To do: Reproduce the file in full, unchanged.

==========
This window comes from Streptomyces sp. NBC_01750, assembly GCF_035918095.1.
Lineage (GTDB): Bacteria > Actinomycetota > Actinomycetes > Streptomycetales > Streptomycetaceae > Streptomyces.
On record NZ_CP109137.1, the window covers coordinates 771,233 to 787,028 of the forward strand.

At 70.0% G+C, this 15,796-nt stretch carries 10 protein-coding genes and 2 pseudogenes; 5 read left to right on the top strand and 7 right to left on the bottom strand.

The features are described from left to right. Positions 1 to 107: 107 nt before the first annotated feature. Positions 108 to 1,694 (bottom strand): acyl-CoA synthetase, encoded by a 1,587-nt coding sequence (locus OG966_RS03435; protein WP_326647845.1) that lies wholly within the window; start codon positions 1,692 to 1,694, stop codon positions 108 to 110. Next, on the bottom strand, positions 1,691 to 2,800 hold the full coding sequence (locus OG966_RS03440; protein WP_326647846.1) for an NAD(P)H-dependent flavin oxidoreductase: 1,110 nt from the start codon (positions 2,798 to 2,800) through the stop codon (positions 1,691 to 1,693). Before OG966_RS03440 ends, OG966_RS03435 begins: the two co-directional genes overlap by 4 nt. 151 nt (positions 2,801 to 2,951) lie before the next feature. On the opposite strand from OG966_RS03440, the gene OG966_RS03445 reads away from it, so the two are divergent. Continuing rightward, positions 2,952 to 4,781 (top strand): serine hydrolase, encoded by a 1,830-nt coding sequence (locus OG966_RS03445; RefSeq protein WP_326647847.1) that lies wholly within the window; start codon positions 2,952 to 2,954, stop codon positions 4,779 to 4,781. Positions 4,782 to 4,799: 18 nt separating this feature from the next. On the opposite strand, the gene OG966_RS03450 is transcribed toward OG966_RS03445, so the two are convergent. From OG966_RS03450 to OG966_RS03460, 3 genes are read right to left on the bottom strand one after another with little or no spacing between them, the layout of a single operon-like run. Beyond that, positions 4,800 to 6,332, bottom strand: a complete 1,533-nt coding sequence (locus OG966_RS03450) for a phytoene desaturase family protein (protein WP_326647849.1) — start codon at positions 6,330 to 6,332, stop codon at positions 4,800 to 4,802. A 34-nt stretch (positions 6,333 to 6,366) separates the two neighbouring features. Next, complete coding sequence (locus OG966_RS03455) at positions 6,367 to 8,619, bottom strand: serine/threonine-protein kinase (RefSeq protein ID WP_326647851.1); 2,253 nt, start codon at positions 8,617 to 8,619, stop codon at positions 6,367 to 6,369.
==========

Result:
This window comes from Streptomyces sp. NBC_01750, assembly GCF_035918095.1.
Lineage (GTDB): Bacteria > Actinomycetota > Actinomycetes > Streptomycetales > Streptomycetaceae > Streptomyces.
On record NZ_CP109137.1, the window covers coordinates 771,233 to 787,028 of the forward strand.

At 70.0% G+C, this 15,796-nt stretch carries 10 protein-coding genes and 2 pseudogenes; 5 read left to right on the top strand and 7 right to left on the bottom strand.

The features are described from left to right. Positions 1 to 107: 107 nt before the first annotated feature. Positions 108 to 1,694 (bottom strand): acyl-CoA synthetase, encoded by a 1,587-nt coding sequence (locus OG966_RS03435; protein WP_326647845.1) that lies wholly within the window; start codon positions 1,692 to 1,694, stop codon positions 108 to 110. Next, on the bottom strand, positions 1,691 to 2,800 hold the full coding sequence (locus OG966_RS03440; protein WP_326647846.1) for an NAD(P)H-dependent flavin oxidoreductase: 1,110 nt from the start codon (positions 2,798 to 2,800) through the stop codon (positions 1,691 to 1,693). Before OG966_RS03440 ends, OG966_RS03435 begins: the two co-directional genes overlap by 4 nt. 151 nt (positions 2,801 to 2,951) lie before the next feature. On the opposite strand from OG966_RS03440, the gene OG966_RS03445 reads away from it, so the two are divergent. Continuing rightward, positions 2,952 to 4,781 (top strand): serine hydrolase, encoded by a 1,830-nt coding sequence (locus OG966_RS03445; RefSeq protein WP_326647847.1) that lies wholly within the window; start codon positions 2,952 to 2,954, stop codon positions 4,779 to 4,781. Positions 4,782 to 4,799: 18 nt separating this feature from the next. On the opposite strand, the gene OG966_RS03450 is transcribed toward OG966_RS03445, so the two are convergent. From OG966_RS03450 to OG966_RS03460, 3 genes are read right to left on the bottom strand one after another with little or no spacing between them, the layout of a single operon-like run. Beyond that, positions 4,800 to 6,332, bottom strand: a complete 1,533-nt coding sequence (locus OG966_RS03450) for a phytoene desaturase family protein (protein WP_326647849.1) — start codon at positions 6,330 to 6,332, stop codon at positions 4,800 to 4,802. A 34-nt stretch (positions 6,333 to 6,366) separates the two neighbouring features. Next, complete coding sequence (locus OG966_RS03455) at positions 6,367 to 8,619, bottom strand: serine/threonine-protein kinase (RefSeq protein ID WP_326647851.1); 2,253 nt, start codon at positions 8,617 to 8,619, stop codon at positions 6,367 to 6,369.